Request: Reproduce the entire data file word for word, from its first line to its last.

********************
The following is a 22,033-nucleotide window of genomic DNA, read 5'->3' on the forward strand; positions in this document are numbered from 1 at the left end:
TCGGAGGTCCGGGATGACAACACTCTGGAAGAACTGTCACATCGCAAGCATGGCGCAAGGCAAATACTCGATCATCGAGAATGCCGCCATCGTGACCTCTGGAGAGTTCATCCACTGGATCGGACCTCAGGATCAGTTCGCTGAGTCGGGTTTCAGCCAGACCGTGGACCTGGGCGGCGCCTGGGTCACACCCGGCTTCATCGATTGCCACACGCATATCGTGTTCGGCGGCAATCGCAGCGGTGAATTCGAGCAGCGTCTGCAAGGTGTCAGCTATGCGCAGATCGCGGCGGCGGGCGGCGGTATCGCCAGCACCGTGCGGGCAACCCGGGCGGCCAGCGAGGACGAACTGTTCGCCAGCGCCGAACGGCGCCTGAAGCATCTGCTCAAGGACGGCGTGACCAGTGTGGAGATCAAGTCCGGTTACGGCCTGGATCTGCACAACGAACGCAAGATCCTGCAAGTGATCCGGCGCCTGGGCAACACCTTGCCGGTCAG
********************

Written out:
The following is a 22,033-nucleotide window of genomic DNA, read 5'->3' on the forward strand; positions in this document are numbered from 1 at the left end:
TCGGAGGTCCGGGATGACAACACTCTGGAAGAACTGTCACATCGCAAGCATGGCGCAAGGCAAATACTCGATCATCGAGAATGCCGCCATCGTGACCTCTGGAGAGTTCATCCACTGGATCGGACCTCAGGATCAGTTCGCTGAGTCGGGTTTCAGCCAGACCGTGGACCTGGGCGGCGCCTGGGTCACACCCGGCTTCATCGATTGCCACACGCATATCGTGTTCGGCGGCAATCGCAGCGGTGAATTCGAGCAGCGTCTGCAAGGTGTCAGCTATGCGCAGATCGCGGCGGCGGGCGGCGGTATCGCCAGCACCGTGCGGGCAACCCGGGCGGCCAGCGAGGACGAACTGTTCGCCAGCGCCGAACGGCGCCTGAAGCATCTGCTCAAGGACGGCGTGACCAGTGTGGAGATCAAGTCCGGTTACGGCCTGGATCTGCACAACGAACGCAAGATCCTGCAAGTGATCCGGCGCCTGGGCAACACCTTGCCGGTCAG